But - as always - you guys might save me a lot of time.

    Let me guess what might work:
    SERIN 3,N4800_8,("$GPRMC,") 'look for the $GPRMC
    SERIN 3,N4800_8,(",W,") 'now look for ,W,
    SERIN 3,N4800_8,(",") 'skip over the speed

    Now I'm struggling :-)

    Many Thanks in advance
    Robin
    www.gpss.co.uk

    Code:
     
    'SC2.BAS iPAQ switch for robot boat
    'v1a 13 Sep 2009 (c) Robin Lovelock www.gpss.co.uk/autop.htm 
    'Thanks to LBenson, Eclectic and Hippy on www.picaxeforum.co.uk
    'input is serial RS232 GPS data - to see when GPS is ready
    'the GPS outputs text strings and includes ",A," after $GPRMC when ready
    'e.g. $GPRMC,114801,A,5129.8944,N,00041.0771,W,3.53,358.23,280608,,*18
    'e.g. $GPRMC,114801.123,A,5129.8944,N,00041.0771,W,3.53,358.23,280608,,*18
    'output is servo controlling switching of iPAQ power ON
    'note that no need to use or hold servo until just before exit
    
     #Picaxe 08M
     SETFREQ M8 '8MHz for SERIN 
    
     'wait until GPS ready $GPRMC,114801,A,5129.8944,N, etc,etc
    waitgps: '
     SERIN 3,N4800_8,("$GPRMC,"),b0,b0,b0,b0,b0,b0,b0,b1 'Eclectic
     'SERIN 3,N4800_8,("$GPRMC,")
     'SERIN 3,N4800_8,(","),b1 'idea from lbenson on picaxe forum
     if b1 <> "A" then 'this idea from eclectic on picaxe forum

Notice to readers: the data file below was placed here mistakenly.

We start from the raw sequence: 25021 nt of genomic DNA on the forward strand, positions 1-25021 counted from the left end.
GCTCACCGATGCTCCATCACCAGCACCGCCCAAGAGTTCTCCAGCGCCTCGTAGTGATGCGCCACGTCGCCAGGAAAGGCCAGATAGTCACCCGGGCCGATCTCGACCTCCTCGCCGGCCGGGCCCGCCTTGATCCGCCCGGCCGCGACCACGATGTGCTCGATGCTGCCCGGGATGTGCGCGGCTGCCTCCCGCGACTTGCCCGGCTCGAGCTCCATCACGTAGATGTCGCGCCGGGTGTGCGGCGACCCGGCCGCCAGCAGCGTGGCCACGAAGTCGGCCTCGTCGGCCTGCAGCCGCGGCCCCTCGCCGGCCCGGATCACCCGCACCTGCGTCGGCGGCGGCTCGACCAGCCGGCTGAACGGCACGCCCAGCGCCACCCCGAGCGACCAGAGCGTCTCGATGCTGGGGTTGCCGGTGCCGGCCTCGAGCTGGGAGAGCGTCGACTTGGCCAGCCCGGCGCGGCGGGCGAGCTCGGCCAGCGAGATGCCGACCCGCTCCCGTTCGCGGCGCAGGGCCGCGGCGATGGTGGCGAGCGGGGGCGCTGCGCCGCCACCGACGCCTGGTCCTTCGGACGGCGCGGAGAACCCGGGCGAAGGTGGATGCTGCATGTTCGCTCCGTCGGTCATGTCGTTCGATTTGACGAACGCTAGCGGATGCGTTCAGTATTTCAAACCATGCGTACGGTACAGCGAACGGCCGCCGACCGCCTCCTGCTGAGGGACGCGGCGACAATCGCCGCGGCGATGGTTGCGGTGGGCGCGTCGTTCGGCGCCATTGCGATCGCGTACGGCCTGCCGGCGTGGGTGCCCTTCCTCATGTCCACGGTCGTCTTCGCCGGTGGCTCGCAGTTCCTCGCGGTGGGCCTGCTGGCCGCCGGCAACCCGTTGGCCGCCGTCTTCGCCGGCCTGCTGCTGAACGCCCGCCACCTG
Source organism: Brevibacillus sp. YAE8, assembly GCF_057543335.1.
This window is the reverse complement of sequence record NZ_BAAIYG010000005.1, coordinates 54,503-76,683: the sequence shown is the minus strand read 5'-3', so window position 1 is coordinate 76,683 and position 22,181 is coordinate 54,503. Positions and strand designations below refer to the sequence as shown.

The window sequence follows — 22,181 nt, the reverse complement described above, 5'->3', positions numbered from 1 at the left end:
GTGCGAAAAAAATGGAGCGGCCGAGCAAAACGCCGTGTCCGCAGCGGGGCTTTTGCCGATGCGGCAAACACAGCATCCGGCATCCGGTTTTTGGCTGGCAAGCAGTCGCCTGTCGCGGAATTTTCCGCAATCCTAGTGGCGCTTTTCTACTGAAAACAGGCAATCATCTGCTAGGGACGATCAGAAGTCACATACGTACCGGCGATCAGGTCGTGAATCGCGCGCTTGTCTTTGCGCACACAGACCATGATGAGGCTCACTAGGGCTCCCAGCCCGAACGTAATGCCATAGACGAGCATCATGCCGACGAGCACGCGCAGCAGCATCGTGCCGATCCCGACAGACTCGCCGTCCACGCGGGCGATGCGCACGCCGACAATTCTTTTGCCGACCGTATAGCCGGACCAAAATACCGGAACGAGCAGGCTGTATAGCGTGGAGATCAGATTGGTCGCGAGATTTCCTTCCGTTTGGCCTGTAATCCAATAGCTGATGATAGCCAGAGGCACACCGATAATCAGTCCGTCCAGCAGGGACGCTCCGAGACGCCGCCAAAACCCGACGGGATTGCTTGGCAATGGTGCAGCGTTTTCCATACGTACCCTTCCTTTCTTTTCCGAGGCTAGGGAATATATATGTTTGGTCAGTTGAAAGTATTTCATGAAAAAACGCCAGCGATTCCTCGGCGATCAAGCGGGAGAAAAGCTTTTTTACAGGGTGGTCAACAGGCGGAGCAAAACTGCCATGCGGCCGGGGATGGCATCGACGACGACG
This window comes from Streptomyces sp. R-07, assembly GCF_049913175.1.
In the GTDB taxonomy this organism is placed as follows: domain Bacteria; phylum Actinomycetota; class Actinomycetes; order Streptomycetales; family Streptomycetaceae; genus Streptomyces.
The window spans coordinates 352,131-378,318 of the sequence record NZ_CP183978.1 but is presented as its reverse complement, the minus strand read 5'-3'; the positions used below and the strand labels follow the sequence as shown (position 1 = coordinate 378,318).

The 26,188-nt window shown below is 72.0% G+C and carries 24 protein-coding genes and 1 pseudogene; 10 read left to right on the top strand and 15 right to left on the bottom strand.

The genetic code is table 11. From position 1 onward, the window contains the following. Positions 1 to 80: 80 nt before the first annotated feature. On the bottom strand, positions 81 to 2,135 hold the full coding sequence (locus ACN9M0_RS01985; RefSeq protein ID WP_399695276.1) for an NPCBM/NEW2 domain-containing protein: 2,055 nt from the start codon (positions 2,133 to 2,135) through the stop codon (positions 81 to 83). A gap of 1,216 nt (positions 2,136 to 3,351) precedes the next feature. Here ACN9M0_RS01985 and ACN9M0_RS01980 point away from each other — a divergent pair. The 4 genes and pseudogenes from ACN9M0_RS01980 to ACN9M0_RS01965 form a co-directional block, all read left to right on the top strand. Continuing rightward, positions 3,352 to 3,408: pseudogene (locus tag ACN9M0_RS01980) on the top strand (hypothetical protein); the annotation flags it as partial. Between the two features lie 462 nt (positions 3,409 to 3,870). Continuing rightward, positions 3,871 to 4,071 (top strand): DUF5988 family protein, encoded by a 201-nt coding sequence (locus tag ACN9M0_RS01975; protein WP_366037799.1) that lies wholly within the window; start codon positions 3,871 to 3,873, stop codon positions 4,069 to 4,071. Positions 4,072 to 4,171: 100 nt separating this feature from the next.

goto waitgps
     endif
     
     SETFREQ M4 'standard 4MHz
     PAUSE 1000
     
     SERVO 1,91
     PAUSE 1000
     SERVOPOS 1,126 'toggle servo to switch on iPAQ power
     PAUSE 1000
     SERVOPOS 1,91
     PAUSE 3000 'give servo time to travel then exit

  2. #2
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    Default

    With the sample code you've posted, i.e. reading GPS data into b0, b1 etc, it gets a bit messy when the position of the value you want is changing because a previous value has gone from 1 to 3 digit for example. The method I'm using for a high altitude balloon is to identify the string you want, (in this case $GPMRC) and then count through the commas to get to the field you want. Extract the values and then process accordingly.

  3. #3
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    http://www.picaxeforum.co.uk/showthr...pdate-not-good